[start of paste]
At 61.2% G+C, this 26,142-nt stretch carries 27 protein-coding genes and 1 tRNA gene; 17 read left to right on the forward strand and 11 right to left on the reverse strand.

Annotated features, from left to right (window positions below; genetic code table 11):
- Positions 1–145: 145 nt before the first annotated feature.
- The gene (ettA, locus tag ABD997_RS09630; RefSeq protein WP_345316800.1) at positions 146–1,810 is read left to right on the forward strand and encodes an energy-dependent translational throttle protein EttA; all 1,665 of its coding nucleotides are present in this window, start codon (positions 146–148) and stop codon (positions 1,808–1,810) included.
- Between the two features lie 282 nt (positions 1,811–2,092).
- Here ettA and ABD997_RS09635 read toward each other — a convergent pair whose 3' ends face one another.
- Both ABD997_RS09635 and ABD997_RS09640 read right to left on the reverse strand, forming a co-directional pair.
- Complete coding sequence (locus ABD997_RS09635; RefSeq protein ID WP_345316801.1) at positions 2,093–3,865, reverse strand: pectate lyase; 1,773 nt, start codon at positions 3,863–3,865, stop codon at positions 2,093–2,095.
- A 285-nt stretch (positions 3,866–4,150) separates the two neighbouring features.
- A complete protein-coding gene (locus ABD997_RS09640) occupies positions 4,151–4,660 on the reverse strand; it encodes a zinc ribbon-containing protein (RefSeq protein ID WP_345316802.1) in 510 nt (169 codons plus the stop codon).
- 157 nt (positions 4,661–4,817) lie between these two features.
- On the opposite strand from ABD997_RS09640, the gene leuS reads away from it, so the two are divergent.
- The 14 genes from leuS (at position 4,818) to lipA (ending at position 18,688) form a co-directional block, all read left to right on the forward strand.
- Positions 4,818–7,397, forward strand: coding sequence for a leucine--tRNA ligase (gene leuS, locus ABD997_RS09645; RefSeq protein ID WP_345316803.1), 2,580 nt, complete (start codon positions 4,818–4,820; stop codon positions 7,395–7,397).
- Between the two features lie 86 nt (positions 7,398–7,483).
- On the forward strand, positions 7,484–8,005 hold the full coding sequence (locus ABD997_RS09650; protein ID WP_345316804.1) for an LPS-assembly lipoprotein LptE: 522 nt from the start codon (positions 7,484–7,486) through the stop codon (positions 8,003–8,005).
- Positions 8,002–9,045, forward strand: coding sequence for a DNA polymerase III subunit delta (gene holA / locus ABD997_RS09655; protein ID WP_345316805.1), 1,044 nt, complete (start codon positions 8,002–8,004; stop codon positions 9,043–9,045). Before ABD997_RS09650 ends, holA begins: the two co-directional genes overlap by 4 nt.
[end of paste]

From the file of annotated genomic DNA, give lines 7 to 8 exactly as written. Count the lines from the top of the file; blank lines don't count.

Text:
- Both ABD997_RS09635 and ABD997_RS09640 read right to left on the reverse strand, forming a co-directional pair.
- Complete coding sequence (locus ABD997_RS09635; RefSeq protein ID WP_345316801.1) at positions 2,093–3,865, reverse strand: pectate lyase; 1,773 nt, start codon at positions 3,863–3,865, stop codon at positions 2,093–2,095.